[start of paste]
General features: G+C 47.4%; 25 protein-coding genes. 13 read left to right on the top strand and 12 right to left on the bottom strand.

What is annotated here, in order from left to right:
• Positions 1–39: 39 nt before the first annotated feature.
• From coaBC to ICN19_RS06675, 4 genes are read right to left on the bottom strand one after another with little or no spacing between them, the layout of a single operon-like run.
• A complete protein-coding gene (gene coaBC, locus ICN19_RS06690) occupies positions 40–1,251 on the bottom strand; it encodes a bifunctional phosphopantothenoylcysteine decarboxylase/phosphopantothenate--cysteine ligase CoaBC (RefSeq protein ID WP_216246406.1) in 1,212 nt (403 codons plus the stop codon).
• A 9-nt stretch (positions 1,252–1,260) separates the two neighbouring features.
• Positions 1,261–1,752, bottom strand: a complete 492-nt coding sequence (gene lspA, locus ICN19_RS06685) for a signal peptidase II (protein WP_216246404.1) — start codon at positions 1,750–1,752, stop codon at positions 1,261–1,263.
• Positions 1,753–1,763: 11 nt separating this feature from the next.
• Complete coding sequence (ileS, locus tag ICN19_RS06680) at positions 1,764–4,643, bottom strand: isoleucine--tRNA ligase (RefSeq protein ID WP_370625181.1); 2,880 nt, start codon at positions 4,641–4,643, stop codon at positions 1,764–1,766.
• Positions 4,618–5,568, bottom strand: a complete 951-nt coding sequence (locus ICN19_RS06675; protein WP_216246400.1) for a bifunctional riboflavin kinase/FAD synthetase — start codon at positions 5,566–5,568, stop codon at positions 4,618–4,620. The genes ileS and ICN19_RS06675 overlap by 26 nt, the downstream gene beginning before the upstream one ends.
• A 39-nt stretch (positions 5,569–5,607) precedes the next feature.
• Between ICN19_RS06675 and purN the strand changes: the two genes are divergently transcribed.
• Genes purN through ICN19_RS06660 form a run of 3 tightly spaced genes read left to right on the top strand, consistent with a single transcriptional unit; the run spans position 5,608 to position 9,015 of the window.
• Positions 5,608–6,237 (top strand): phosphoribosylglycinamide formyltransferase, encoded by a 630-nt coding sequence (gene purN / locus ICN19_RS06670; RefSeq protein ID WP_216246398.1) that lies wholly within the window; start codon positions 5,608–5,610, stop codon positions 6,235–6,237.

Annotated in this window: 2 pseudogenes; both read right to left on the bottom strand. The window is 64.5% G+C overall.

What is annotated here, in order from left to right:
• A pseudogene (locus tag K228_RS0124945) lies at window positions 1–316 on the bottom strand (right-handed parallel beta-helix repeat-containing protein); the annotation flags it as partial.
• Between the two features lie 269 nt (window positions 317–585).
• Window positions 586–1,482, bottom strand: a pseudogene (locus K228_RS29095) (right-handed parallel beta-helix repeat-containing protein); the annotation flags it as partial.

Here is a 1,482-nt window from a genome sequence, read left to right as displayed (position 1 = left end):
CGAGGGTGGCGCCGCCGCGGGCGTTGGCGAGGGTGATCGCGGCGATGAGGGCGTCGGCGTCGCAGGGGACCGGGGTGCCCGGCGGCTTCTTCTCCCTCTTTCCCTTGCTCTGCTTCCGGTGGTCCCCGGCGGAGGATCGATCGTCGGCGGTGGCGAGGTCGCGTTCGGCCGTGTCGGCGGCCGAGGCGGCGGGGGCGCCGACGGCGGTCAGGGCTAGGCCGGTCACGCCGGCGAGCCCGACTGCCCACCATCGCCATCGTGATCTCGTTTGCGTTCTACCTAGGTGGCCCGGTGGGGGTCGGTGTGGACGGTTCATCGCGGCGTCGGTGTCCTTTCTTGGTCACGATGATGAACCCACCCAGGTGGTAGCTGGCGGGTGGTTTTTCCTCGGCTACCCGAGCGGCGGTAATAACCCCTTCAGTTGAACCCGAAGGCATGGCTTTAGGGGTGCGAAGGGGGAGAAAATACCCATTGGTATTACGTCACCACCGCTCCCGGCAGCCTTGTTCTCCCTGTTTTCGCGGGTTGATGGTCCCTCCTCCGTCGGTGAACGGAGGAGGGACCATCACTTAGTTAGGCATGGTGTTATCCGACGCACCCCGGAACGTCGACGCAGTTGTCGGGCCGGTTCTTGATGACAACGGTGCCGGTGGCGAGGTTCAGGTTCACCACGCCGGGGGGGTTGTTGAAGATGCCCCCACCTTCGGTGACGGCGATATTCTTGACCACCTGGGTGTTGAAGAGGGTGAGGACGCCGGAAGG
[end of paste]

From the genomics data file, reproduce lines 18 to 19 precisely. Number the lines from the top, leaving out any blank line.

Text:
• Between the two features lie 269 nt (window positions 317–585).
• Window positions 586–1,482, bottom strand: a pseudogene (locus K228_RS29095) (right-handed parallel beta-helix repeat-containing protein); the annotation flags it as partial.